Man killed by asbestos dust exposure for just ‘two to three days’... 46 years ago
PUBLISHED: 17:00 04 August 2013
A MAN died after being exposed to lethal asbestos dust for just “two to three days” 46 years ago, an inquest heard.
• Asbestos mining began more than 4,000 years ago, but did not start large-scale until the end of the 19th century. For a long time, the world’s largest asbestos mine was the Jeffrey mine in the town of Asbestos, Quebec.
• Asbestos became increasingly popular among manufacturers and builders in the late 19th century because of its sound absorption, average tensile strength, its resistance to fire, heat, electrical and chemical damage, and cheapness.
• In the UK, blue and brown asbestos materials were banned outright in 1985 while the import, sale and second hand reuse of white asbestos was outlawed in 1999.
• The 2012 Control of Asbestos Regulations state that owners of non-domestic buildings, like factories and offices have a “duty to manage” asbestos on the premises.
Coroner Edward Thomas recorded a verdict of industrial disease as the cause of death of Welwyn resident Roger Beale.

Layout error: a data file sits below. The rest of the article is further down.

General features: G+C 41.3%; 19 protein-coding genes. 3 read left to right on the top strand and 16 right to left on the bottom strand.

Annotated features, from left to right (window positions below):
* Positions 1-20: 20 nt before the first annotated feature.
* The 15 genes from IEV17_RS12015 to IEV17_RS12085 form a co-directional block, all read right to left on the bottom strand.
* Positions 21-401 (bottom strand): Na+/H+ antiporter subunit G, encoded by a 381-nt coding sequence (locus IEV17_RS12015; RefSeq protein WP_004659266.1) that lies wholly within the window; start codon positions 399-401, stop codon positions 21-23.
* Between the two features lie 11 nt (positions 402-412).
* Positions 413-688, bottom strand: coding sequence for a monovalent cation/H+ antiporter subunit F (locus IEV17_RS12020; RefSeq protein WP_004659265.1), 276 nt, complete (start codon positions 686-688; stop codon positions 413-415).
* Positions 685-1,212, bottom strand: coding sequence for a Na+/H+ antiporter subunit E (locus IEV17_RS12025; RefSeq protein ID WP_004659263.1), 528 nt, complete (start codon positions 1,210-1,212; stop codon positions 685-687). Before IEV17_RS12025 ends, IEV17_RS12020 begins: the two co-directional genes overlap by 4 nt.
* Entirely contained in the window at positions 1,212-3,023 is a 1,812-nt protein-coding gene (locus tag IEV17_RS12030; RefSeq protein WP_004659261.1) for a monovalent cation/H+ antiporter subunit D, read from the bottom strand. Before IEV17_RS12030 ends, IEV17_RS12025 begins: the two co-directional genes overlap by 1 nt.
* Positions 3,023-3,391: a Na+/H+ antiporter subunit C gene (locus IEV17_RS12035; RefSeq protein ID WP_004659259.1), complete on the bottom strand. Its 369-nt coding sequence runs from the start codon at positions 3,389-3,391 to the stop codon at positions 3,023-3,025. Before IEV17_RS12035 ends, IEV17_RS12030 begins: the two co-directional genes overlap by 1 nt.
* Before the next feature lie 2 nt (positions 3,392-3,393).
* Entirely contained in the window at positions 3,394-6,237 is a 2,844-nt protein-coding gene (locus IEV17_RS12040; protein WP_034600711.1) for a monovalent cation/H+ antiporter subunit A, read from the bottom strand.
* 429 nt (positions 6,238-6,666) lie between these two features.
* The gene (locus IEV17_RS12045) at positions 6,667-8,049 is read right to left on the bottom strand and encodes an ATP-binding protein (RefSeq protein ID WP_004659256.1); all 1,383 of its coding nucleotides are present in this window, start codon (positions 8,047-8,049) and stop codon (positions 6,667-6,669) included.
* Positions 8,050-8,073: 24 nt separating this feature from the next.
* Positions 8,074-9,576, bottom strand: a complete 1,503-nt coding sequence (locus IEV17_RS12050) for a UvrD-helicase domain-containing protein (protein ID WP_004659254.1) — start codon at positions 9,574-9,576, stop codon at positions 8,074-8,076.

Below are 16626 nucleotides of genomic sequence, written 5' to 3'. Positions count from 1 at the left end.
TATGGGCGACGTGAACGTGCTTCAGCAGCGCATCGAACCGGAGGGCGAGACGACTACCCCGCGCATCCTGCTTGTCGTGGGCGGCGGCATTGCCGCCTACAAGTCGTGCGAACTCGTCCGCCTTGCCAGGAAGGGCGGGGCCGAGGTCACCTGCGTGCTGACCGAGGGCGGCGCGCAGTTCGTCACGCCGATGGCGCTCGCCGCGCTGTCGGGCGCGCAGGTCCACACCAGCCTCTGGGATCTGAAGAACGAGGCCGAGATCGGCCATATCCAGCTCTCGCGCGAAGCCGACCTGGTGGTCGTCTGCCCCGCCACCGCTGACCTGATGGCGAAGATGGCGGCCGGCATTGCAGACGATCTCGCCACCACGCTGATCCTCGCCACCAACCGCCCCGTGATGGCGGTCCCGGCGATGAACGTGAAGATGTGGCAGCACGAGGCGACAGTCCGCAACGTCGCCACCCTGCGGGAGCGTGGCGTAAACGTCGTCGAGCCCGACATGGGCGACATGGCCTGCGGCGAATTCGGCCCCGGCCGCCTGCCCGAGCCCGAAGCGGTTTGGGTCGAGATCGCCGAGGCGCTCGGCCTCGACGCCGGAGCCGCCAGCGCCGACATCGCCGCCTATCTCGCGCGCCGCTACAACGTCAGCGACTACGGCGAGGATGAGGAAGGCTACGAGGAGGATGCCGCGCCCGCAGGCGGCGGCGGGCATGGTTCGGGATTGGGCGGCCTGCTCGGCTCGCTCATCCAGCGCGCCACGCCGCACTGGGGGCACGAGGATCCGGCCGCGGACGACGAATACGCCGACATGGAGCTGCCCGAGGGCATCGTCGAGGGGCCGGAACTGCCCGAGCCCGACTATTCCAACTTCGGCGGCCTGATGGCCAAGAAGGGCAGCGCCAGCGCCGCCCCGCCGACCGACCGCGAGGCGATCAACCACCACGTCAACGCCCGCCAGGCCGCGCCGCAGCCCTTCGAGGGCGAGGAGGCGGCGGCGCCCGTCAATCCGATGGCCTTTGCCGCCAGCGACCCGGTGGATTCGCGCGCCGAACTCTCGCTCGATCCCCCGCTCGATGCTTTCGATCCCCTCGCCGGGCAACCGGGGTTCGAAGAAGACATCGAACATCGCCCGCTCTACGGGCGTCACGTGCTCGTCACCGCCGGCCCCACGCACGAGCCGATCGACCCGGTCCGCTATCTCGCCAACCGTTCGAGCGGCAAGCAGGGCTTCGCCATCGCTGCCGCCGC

The inquest, at the Old Courthouse, in Hatfield, on Wednesday, heard Mr Beale, of Ayot St Peter, began complaining of breathlessness while climbing up the stairs and a chest X-ray was taken.
Initially his condition was put down to a chest infection.
In January 2010, Mr Beale again sought medical attention as symptoms persisted and he was referred to the chest clinic at the QE2 Hospital, in Welwyn Garden City.
It was there that the link between his condition and asbestos dust was established, and he was diagnosed with mesothelioma – a rare form of cancer caused by exposure to asbestos.
By November 2010 Mr Beale suffered increasing bouts of breathlessness and he was being “regularly monitored”.
Mr Thomas told how the deceased 67-year-old worked with asbestos, very briefly, in 1967.
He said: “For a short period of time, about two to three days, he was working in a factory in 1967 and was required to cut asbestos with a circular saw, and it was no doubt from that that would have involved inhaling asbestos dust.
“He had no mask, and no protection, it was on his clothes when he went home. I am satisfied that he had a quite substantial exposure to asbestos.”
He added: “The onset of symptoms is entirely compatible with what we know about the disease.”
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